SLU Study Ties SIDS to Where Babies Sleep
St. Louis, Mo. – A new Saint Louis University study has traced the high rate of Sudden Infant Death Syndrome (SIDS) among African-Americans to inadequate sleeping arrangements.
Research in this month's issue of Pediatrics indicates the higher incidence of SIDS is the result of babies sleeping in adult beds.
A public-awareness campaign was responsible for an overall drop in SIDS in the '90s, but the level among African-Americans has not fallen at the same rate.
Dr. James Kemp of Saint Louis University says some African-American babies sleep with adults because their parents can't afford cribs. "Most babies who die suddently and unexpectedly of SIDS in this country are from pretty poor homes," Kemp said. "Babies who died while bed-sharing were substantially less well-off."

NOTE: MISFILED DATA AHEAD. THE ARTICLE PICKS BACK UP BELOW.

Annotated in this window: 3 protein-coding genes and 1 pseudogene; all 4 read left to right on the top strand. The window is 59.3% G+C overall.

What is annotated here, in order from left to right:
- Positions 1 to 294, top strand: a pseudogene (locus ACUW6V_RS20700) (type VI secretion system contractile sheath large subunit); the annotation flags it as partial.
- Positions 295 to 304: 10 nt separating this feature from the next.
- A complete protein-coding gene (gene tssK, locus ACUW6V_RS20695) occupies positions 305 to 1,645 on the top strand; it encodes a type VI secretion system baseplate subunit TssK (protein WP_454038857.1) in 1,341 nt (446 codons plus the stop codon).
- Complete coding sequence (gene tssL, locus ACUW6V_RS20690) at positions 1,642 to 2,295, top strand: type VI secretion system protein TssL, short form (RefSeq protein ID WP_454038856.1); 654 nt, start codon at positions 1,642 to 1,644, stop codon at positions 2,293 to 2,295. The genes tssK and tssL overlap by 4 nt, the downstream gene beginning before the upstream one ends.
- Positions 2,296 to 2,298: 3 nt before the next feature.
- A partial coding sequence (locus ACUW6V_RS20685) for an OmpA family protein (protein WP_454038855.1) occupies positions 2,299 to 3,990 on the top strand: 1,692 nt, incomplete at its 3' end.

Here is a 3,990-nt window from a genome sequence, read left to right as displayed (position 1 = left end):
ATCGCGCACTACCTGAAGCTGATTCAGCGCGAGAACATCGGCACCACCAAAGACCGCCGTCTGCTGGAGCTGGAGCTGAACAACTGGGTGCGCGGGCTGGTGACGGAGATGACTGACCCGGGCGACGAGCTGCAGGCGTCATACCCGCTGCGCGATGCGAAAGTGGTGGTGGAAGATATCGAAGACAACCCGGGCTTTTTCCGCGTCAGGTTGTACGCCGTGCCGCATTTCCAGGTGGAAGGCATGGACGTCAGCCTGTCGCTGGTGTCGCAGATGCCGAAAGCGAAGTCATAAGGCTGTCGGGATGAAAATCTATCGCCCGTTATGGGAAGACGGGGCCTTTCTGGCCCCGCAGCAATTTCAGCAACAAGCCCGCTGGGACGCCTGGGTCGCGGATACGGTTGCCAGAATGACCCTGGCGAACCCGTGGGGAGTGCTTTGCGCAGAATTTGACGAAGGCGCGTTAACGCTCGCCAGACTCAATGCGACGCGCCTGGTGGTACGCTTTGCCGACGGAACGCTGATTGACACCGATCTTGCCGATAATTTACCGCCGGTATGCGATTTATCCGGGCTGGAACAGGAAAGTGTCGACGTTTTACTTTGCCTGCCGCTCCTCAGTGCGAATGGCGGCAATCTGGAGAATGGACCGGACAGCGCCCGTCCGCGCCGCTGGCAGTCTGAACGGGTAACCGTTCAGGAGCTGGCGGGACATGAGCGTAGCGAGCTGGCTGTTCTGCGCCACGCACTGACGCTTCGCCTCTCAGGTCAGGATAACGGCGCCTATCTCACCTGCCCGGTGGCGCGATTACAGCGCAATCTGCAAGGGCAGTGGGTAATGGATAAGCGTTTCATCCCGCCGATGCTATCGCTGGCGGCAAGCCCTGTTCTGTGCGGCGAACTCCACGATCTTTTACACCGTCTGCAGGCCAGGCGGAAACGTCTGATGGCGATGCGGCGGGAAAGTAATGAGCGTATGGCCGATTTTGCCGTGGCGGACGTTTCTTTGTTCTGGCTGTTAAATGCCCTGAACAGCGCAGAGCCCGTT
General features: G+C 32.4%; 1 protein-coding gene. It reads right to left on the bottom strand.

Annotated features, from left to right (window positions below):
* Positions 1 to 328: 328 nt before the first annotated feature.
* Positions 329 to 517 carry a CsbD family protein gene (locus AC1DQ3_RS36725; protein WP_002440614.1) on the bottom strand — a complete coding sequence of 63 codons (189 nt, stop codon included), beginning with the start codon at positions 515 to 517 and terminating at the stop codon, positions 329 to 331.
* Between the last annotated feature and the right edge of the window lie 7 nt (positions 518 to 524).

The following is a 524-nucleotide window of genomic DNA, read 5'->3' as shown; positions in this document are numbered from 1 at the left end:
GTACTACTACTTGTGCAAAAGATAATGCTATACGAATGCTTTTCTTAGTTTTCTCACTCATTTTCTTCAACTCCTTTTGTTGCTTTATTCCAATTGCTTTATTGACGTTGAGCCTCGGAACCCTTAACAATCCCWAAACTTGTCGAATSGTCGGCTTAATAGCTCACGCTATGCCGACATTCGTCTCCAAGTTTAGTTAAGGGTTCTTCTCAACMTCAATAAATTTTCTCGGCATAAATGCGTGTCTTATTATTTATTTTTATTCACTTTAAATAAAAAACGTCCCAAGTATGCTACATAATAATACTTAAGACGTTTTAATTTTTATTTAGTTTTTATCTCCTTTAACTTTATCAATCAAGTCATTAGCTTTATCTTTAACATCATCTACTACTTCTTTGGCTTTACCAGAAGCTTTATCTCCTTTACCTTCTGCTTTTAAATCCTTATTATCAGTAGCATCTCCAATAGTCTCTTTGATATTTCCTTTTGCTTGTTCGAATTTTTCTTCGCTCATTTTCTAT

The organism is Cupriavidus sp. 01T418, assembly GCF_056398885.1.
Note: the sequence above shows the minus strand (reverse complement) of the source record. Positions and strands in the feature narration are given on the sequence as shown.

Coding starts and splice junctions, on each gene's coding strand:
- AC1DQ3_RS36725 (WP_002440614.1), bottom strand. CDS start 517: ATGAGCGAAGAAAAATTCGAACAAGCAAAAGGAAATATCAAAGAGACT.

In all, two-thirds of the 119 African-American babies in the case died while sharing a bed.